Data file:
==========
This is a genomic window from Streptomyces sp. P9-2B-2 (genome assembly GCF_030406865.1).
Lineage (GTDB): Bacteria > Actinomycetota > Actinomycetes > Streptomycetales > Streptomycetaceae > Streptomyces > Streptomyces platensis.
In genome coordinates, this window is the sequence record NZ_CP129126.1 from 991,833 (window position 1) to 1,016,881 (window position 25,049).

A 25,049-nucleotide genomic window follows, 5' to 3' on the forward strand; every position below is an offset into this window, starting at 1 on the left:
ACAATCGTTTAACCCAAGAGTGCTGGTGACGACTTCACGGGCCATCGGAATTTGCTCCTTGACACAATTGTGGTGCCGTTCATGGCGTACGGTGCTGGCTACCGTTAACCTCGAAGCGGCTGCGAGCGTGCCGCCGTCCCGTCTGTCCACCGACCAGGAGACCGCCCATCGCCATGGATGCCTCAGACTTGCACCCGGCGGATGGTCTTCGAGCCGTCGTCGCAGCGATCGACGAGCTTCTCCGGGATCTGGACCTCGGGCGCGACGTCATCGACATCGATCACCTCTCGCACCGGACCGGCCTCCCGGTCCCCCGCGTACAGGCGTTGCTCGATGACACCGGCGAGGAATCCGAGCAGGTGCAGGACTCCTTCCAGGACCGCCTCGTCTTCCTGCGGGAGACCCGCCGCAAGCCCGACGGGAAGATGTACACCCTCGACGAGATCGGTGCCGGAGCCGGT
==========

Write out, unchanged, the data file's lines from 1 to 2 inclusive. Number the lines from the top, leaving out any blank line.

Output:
This is a genomic window from Streptomyces sp. P9-2B-2 (genome assembly GCF_030406865.1).
Lineage (GTDB): Bacteria > Actinomycetota > Actinomycetes > Streptomycetales > Streptomycetaceae > Streptomyces > Streptomyces platensis.